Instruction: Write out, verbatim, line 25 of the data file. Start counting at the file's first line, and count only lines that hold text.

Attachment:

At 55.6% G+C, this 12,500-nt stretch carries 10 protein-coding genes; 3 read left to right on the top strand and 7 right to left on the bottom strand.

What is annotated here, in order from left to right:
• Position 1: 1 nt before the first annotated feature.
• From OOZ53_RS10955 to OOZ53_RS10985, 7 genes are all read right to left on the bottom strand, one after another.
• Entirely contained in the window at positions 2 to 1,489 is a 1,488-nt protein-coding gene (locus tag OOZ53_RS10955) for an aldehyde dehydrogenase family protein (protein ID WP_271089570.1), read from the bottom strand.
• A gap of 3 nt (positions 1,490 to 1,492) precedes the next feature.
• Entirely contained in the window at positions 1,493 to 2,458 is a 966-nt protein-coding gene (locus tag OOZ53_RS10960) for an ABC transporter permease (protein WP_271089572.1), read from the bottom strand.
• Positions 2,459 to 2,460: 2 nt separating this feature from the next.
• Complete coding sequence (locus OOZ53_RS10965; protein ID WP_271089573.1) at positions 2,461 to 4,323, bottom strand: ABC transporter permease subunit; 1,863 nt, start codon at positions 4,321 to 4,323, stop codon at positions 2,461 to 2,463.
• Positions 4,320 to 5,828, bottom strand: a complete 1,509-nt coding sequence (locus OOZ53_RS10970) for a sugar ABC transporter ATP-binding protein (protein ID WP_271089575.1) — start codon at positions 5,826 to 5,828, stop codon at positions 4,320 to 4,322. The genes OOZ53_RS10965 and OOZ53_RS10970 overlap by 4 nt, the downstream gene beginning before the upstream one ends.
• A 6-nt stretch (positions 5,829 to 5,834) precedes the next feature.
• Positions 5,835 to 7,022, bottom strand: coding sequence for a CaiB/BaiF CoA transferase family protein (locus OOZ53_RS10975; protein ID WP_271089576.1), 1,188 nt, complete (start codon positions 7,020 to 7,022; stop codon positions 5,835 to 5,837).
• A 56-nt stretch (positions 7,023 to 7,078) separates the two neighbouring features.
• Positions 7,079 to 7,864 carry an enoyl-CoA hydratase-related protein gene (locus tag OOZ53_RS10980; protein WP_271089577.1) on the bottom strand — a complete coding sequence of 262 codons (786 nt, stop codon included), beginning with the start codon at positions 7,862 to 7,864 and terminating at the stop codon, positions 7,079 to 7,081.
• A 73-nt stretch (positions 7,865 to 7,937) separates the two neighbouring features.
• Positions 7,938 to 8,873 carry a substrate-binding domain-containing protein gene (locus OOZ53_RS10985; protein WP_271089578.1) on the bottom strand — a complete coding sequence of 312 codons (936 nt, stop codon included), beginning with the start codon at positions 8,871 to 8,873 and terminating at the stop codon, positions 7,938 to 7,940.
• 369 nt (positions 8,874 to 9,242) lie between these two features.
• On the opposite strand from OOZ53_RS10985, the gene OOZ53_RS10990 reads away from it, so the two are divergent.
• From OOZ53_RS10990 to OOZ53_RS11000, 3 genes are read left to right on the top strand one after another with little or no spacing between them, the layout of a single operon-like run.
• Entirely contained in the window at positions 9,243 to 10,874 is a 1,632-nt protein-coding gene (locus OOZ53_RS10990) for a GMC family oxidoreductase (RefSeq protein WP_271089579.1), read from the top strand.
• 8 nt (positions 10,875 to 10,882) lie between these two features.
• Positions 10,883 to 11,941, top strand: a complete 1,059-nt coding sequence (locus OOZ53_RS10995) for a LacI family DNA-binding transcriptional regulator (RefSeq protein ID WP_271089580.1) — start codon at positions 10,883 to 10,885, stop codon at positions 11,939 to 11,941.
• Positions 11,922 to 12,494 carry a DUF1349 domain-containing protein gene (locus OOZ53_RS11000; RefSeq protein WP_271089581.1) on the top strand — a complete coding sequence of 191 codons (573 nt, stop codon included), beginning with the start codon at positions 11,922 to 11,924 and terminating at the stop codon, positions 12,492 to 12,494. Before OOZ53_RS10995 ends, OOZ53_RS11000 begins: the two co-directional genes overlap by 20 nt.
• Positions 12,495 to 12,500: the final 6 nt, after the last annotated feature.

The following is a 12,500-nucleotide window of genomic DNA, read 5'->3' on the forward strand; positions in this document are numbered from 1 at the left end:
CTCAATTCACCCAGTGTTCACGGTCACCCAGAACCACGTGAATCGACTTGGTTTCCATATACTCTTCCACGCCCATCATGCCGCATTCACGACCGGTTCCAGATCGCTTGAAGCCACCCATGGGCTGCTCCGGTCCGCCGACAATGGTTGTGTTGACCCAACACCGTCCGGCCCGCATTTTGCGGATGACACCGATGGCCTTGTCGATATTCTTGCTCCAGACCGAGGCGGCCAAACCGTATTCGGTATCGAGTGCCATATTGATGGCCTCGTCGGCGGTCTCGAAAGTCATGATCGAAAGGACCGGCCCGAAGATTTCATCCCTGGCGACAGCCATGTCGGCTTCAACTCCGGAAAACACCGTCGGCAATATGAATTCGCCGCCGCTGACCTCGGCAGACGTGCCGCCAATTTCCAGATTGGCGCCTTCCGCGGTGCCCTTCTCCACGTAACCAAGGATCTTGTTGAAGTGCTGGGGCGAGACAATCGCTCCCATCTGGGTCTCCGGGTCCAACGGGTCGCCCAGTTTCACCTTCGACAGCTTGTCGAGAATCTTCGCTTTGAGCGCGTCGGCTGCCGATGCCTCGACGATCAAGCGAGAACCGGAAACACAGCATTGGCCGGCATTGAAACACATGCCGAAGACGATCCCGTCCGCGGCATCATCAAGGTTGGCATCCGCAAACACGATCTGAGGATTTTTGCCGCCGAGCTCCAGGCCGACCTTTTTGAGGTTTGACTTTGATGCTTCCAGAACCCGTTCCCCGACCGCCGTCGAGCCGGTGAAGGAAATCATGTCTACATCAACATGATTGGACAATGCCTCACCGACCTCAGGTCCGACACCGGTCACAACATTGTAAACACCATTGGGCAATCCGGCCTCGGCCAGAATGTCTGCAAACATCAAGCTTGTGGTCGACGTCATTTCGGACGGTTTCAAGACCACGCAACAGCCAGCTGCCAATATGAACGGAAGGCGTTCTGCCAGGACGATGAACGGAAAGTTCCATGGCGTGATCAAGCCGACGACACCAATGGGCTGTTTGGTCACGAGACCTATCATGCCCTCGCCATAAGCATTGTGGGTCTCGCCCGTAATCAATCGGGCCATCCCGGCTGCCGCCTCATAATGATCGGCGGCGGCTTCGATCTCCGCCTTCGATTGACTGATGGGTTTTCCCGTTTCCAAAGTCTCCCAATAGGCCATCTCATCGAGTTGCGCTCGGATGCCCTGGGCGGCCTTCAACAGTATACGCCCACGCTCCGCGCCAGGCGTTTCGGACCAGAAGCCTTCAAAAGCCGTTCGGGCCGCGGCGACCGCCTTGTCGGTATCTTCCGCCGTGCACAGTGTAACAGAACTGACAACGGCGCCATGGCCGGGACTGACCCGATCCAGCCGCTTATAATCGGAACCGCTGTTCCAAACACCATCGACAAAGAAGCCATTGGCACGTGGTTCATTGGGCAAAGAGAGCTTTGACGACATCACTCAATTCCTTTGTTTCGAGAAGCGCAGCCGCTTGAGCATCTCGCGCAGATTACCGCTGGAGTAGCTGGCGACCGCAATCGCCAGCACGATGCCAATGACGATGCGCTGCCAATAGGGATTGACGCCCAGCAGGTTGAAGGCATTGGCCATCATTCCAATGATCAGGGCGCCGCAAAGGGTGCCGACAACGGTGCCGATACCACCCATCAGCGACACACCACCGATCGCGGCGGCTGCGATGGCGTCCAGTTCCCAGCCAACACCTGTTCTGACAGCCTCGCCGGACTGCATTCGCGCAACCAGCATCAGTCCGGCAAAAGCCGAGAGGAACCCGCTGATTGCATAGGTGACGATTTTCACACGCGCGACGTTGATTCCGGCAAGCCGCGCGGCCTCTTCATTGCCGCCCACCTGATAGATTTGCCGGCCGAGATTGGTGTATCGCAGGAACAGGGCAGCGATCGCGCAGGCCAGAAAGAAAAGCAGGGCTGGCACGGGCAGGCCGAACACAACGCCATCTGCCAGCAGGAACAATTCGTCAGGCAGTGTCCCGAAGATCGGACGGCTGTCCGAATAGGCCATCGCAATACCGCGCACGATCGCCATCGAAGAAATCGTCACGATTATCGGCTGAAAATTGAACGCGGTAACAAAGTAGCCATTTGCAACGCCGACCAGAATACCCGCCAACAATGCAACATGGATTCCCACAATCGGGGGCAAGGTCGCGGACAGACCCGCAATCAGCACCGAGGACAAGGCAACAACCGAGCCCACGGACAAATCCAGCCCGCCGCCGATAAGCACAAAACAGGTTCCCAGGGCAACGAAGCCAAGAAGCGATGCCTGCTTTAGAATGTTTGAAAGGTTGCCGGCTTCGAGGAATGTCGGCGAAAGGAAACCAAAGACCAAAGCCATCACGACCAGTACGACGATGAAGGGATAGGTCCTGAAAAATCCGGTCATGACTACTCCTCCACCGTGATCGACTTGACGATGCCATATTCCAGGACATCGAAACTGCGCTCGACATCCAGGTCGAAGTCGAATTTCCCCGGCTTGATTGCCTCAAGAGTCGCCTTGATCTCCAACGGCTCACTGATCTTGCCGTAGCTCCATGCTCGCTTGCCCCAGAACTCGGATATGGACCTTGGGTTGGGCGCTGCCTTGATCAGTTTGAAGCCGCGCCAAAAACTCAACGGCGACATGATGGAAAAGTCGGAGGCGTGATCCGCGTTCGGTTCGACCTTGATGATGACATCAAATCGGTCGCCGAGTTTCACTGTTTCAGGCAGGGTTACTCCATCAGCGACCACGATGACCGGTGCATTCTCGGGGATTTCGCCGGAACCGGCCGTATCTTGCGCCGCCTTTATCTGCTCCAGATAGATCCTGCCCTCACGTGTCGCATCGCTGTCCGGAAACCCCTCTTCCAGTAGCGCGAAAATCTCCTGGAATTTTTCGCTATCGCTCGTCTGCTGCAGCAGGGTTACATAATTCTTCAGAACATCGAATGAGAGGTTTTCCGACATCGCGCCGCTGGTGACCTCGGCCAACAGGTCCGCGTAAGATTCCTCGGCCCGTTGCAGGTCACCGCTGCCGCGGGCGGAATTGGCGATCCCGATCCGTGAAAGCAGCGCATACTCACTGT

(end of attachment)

The following is a 12,500-nucleotide window of genomic DNA, read 5'->3' on the forward strand; positions in this document are numbered from 1 at the left end: